Today was the last day of business for Johnny's, a small coffeehouse in Big Timber.
Businesses come and go, but in a small town (Big Timber's population is just over 1,700) losing any business can create a large gap, not necessarily in terms of real estate but rather in the heart.
People who pass through, if they notice at all, will think it is just another empty building. Locals will think about the good times they had there behind those blank windows where the OPEN sign will never be turned on again.
The hot cups of coffee and tea, breakfast burritos and tacos for lunch, the backgammon games, the chance to meet with friends and neighbors or chat with Johnny . . . these are now memories.
When Johnny's opened in April 2013, Scott Romsos (aka Johnny) had big dreams: create a community around fresh food, backgammon championships, maybe some evening music.
But dreams take hard work -- and enough money -- and although Johnny put in his fair share, it turned out to be too much for one person.
Even with the hardest work, a broad customer base is also necessary. "There just aren't enough people [in Big Timber]. You need a bigger group of people to come in and drink the coffee," Johnny said.
But in fact, food was the biggest draw for customers.
"You can't do it just with coffee. I really wanted to do food that was fresh and healthy and homemade, handmade, instead of just taking something and putting it in a microwave. The flip side of that, though, is with me being the only person in here, it was a lot of work. Long, long hours in here."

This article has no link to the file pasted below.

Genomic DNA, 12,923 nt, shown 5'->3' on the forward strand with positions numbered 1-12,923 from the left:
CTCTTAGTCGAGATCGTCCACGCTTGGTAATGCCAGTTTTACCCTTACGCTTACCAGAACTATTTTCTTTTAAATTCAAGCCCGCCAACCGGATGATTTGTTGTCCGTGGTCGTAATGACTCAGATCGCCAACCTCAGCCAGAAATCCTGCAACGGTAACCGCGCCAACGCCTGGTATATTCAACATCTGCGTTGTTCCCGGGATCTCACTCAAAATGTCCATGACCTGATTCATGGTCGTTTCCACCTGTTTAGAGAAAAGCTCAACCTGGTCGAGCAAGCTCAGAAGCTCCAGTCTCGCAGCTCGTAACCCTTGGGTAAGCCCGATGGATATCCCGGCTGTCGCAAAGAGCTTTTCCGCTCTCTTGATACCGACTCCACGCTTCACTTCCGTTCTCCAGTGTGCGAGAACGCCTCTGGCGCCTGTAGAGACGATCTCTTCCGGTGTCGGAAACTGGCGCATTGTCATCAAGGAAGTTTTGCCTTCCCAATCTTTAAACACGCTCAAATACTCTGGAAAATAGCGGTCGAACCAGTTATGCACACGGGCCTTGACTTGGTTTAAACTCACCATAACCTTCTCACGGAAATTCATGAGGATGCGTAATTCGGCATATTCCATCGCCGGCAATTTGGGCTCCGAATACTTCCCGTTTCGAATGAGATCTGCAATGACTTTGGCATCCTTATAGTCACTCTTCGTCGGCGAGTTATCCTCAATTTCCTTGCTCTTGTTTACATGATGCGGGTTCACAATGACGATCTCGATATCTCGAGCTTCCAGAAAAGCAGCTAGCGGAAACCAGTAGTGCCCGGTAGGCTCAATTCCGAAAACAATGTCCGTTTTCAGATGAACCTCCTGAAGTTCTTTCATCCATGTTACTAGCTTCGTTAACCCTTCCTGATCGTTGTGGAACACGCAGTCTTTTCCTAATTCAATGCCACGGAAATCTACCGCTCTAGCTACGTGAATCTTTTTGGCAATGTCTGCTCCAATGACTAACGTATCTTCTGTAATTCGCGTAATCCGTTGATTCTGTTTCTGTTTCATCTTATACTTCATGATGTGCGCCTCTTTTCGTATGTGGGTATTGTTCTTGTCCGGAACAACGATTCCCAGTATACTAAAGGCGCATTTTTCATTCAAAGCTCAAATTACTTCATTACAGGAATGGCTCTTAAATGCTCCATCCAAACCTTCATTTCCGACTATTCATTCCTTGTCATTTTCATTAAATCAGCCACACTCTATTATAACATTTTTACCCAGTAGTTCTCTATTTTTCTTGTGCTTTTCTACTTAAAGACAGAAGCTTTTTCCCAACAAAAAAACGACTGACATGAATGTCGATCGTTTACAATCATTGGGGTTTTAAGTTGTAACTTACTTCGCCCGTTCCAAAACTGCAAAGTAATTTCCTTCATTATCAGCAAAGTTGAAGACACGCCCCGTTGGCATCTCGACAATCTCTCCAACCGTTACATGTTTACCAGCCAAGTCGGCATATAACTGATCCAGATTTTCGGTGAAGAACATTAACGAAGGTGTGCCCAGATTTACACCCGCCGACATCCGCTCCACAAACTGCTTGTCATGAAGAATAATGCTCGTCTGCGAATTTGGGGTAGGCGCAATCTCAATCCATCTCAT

Yet Johnny wasn't quite alone. There was that community he was striving to build.
"I'm one hundred percent an elementary school teacher. I've never gone into a restaurant, never cooked, never done coffee before, never owned a business before. So this was all basically starting at square number zero. But I would say, one of the beautiful things about being in Big Timber is there were people who would come in, and as I built up a rapport with people, I would start asking questions about business, especially the food side of things. And people were just really, really open and helpful."
For example, "when you're making a burrito, you need to know what your cost is, for everything. Onions, potatoes, meat, eggs. Beforehand, just cooking for myself, I would just kind of grab. The way I like to cook is go into the refrigerator and see what's there and throw something together. So that was the biggest piece of advice I got."
Johnny's fresh tacos were a big hit.
Johnny is both philosophical and practical about the closure.
"I just really like talking to people. That was hands down the best part of this job. I feel like I really poured myself into this place. So [closing] wasn't something I really wanted to do. But I just couldn't go on anymore, with barely breaking even every month."
Despite the closure of his business, Johnny has no regrets about having given it a try. He's looking forward to the future: Maybe go back to teaching elementary school, perhaps overseas. Do a little fishing.
We'll miss you, Johnny, but we wish you the best of luck. May the fish be always near and hungry.